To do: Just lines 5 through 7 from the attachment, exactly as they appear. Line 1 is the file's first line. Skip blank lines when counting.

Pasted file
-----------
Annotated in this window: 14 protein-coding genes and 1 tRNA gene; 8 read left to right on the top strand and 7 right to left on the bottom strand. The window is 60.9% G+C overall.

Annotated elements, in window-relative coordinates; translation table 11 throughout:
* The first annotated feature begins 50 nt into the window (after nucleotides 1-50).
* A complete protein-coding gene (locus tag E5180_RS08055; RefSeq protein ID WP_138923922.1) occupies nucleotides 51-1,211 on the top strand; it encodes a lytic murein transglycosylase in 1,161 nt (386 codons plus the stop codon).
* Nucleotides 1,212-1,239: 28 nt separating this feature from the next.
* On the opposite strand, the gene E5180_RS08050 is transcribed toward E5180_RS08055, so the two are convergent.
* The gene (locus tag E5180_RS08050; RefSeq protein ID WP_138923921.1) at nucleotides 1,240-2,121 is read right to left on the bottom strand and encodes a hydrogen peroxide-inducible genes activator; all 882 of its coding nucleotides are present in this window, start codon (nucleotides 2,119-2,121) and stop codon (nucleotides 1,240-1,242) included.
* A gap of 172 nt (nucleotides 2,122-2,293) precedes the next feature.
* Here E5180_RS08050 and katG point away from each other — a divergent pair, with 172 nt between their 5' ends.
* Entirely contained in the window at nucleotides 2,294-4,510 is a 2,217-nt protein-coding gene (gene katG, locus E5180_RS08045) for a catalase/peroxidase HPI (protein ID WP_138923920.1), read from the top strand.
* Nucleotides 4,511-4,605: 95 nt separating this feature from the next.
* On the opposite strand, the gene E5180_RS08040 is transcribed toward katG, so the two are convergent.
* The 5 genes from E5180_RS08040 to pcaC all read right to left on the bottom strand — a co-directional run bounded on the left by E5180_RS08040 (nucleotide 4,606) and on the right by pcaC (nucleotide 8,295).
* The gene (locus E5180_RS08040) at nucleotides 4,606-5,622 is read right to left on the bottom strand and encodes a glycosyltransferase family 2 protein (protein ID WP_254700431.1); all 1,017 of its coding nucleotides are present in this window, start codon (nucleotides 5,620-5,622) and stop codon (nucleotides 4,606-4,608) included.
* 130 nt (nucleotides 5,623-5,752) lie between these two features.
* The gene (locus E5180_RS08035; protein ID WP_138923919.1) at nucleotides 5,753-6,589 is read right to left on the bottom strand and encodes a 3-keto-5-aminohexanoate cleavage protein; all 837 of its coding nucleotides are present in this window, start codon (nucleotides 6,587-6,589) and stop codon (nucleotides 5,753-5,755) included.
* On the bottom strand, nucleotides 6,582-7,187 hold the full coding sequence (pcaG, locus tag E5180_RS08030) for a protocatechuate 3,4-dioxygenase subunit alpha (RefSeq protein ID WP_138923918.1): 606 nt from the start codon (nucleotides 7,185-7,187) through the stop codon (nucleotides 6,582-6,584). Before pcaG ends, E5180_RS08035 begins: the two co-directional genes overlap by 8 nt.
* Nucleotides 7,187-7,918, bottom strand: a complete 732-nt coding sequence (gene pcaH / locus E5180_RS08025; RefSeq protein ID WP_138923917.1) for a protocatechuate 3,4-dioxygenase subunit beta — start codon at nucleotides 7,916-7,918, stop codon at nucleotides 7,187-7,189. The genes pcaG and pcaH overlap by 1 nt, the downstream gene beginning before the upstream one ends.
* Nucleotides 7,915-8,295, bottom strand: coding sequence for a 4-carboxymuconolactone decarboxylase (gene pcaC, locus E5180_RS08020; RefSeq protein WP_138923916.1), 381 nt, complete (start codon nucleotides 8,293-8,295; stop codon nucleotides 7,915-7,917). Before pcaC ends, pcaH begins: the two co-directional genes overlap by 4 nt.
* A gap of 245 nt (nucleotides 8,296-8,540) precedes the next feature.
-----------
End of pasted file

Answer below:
* Nucleotides 1,212-1,239: 28 nt separating this feature from the next.
* On the opposite strand, the gene E5180_RS08050 is transcribed toward E5180_RS08055, so the two are convergent.
* The gene (locus tag E5180_RS08050; RefSeq protein ID WP_138923921.1) at nucleotides 1,240-2,121 is read right to left on the bottom strand and encodes a hydrogen peroxide-inducible genes activator; all 882 of its coding nucleotides are present in this window, start codon (nucleotides 2,119-2,121) and stop codon (nucleotides 1,240-1,242) included.